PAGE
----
In my moment of reflection, I have come to realize that telling stories with video, or still photos and audio is hard. Damn hard. Yes, you can do it half-assed and call it good enough, but to do multimedia exceptionally well is creatively and technologically demanding, I’ve reached a point where I just need to do something outstanding with visual journalism. I’m just not sure what that is yet.

Last March, as part of my story “From stills to Video” for Digital Journalist Magazine, I was asked to put together a portfolio of my favorite still photographs I’ve taken over my 21-year career at The Spokesman-Review. I spent a few days digging through piles of yellowed special sections of projects I worked on in the ‘90s. It was depressing really. I had some incredible opportunities to tell intimate documentary-style stories back then. It seems like a distant memory now. My newspaper, like every other in the county, has turned the screws on space, staffing and design.  I can’t say I didn’t see this coming. When the first (of six) rounds of layoffs in came to in 2001, I knew the end of the golden age of photojournalism at the S-R was pretty much a done deal. Oh sure, we still produce great photojournalism from time-to-time, but most of that mojo has moved on.

During this transition, I tried to motivate our photo staff to turn to online as their creative salvation. “It is a blank canvas with no space limitations,” I would trumpet. I was usually met with: “Our site sucks for photos and nobody looks at it anyway.” They did have a point. Of course Soundslides helped change all of that. This one genius computer program gave rise to a new era of online visual storytelling at newspapers.

Still, I can’t help but see the missed opportunities that my and most newspapers made here. Visuals on the web have skyrocketed as broadband Internet connections grew. Problem is, most newspapers failed to capitalize on this transition from being a primarily text-based web to a more visual web. Most newspapers still cling to the notion that making their photos big will slow down page downloads or, heaven forbid, lead to people swiping images to pin on their office cubicle walls and home refrigerators. You just have to look at Boston.com’s “Big Picture” blog to see what we all have been missing. Seeing powerful photos in all there 950 pixel-wide glory is inspiring. From what I’ve read the hits are staggering and reading the hundreds of comments that each photo gets, well, what’s everyone waiting for? Next month, The Spokesman-Review will join the growing legions of newspapers that have transitioned to the narrow web. One my co-workers duly noted that photos online will actually be bigger than in the print edition. While I’m drumming my fingers, trying to figure it all out, I hope the ebb in my flow of creativity will soon have an uptick. I’m getting mighty tired of feeling hopeless in an industry that can’t fix what ails it.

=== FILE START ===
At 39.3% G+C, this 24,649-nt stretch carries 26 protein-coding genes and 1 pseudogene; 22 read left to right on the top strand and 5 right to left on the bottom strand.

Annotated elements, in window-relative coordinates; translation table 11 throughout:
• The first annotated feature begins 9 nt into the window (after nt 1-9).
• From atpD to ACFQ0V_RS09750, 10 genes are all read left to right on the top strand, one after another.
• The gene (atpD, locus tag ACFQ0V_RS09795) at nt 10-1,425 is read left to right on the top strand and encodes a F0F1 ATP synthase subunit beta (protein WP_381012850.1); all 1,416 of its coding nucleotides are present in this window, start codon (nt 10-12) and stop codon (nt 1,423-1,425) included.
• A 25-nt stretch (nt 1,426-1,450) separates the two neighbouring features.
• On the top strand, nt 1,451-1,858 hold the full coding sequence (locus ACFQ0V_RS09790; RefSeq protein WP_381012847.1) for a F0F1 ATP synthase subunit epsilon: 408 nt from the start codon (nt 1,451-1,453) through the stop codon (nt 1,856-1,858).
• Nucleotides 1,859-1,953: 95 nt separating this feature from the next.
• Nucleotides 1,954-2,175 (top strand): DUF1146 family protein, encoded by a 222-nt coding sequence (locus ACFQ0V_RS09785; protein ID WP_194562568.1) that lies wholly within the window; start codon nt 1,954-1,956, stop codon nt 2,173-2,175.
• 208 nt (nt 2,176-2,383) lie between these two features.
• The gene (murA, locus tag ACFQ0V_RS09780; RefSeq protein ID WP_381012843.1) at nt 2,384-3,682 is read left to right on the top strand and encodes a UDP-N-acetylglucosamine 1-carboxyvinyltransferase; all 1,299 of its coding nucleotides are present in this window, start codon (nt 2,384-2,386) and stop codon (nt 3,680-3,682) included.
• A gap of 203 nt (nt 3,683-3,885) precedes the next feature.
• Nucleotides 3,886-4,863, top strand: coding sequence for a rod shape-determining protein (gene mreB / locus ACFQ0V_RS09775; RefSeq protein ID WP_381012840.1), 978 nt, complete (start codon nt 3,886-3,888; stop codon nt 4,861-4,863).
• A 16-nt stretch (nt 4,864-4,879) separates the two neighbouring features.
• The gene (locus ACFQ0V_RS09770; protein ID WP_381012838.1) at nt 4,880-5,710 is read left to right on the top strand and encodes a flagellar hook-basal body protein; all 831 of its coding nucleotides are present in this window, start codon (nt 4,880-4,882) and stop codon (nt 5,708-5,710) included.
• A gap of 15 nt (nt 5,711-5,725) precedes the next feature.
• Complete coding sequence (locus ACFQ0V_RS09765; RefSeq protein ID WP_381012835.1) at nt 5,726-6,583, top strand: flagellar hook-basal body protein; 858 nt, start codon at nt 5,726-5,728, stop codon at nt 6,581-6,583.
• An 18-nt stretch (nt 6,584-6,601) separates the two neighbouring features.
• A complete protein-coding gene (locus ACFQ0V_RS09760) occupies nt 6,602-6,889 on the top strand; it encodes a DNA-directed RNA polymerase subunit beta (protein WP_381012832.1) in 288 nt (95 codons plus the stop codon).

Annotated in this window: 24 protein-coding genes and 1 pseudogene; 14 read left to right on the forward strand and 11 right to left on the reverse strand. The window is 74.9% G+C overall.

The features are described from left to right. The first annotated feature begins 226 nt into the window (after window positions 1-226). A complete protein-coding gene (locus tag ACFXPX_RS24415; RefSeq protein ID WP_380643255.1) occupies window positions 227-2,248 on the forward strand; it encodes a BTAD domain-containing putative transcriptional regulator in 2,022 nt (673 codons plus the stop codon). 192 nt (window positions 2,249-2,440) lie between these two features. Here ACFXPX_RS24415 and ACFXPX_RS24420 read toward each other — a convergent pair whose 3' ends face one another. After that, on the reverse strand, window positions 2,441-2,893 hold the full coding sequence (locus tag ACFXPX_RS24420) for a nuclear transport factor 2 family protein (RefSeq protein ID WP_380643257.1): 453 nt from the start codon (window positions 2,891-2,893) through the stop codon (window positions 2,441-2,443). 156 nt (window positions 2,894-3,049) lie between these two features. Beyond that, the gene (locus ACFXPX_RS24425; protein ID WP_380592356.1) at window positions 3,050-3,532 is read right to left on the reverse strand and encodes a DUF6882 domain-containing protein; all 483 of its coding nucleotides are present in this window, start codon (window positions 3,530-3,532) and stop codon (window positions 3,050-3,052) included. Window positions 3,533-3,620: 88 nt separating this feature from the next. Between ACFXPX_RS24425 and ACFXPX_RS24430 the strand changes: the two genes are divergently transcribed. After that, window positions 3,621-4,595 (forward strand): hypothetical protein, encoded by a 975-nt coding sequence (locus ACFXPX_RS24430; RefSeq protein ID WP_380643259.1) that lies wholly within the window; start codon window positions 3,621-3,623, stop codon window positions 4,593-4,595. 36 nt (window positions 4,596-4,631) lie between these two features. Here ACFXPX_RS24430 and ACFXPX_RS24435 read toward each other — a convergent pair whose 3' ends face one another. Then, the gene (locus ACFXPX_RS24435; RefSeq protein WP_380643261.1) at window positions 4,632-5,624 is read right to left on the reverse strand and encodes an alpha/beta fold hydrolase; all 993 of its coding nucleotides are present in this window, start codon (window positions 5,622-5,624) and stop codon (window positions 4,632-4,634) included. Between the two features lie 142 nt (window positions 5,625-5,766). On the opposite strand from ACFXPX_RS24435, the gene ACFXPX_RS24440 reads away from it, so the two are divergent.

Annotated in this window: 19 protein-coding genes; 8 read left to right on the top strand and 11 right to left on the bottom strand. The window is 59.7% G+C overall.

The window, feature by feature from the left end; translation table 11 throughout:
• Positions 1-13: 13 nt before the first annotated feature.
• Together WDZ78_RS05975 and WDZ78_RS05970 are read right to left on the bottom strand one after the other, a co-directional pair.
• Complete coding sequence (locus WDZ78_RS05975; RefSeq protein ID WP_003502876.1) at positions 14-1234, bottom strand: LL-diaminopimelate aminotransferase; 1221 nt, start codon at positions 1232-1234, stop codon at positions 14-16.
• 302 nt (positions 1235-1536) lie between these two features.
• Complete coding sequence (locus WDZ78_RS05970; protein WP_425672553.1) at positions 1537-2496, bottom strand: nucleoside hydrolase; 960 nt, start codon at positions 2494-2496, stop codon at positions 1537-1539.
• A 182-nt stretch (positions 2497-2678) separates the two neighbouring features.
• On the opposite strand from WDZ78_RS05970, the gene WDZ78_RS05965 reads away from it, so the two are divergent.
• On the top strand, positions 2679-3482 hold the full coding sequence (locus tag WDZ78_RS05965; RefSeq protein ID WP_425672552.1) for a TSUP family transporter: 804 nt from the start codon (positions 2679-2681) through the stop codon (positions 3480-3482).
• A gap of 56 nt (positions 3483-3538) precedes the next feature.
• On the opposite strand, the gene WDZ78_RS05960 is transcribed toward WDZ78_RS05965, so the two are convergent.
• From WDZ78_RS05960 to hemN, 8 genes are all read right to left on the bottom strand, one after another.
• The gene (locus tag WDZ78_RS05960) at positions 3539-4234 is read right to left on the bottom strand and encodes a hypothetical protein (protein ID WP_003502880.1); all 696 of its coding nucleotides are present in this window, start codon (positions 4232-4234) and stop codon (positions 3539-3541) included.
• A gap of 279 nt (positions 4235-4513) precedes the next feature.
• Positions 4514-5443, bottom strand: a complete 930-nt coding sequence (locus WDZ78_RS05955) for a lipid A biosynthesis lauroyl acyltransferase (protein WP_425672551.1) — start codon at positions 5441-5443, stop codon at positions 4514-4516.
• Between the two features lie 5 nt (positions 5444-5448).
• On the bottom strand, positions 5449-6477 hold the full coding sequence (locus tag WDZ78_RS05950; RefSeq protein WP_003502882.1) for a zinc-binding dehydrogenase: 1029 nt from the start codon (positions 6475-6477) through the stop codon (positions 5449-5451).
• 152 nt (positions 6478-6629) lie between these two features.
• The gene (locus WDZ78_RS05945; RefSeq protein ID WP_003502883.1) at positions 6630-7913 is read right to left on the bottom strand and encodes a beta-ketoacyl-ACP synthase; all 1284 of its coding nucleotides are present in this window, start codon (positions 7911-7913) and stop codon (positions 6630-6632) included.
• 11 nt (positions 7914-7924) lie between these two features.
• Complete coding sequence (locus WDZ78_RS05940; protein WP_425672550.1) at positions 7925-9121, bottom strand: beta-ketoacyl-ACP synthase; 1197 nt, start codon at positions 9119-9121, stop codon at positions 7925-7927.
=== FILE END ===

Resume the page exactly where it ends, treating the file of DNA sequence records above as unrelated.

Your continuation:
The Digital Journalist dedicates issue to video journalism

This month’s issue of The Digital Journalist is dedicated to newspaper video journalism. Publisher Dirck Halstead called me a month ago and asked me to write a story about how I transitioned from being a still photographer to becoming a multimedia producer at my newspaper. Writing about my journey, I’ve found, has been mildly therapeutic.  My last five years as a visual journalist have been an intense and challenging. Through it all, I remain confident that video storytelling at newspapers will survive and flourish.

hallway

This issue was guest edited by Ken Kobre and Jerry Lazar, who did  fantastic job of touching on all the video journalism bases. Stories include:  “How to Build an Emmy-Winning Videojournalism Department” by Kathy Kieliszewski of the Detroit Free Press, to a look at how Erik Olsen, a former ABC TV cameraman, transitioned to being a one-man band video journalist for The New York Times. Also check out “Ken Kobre’s 10 Tips for Dramatically Improving Your Videojournalism Stories.” Halstead also wanted me to upload about 30 of my favorite still photos I’ve taken over my career. You can check out that gallery here. This is one Digital Journalist issue you won’t want to miss.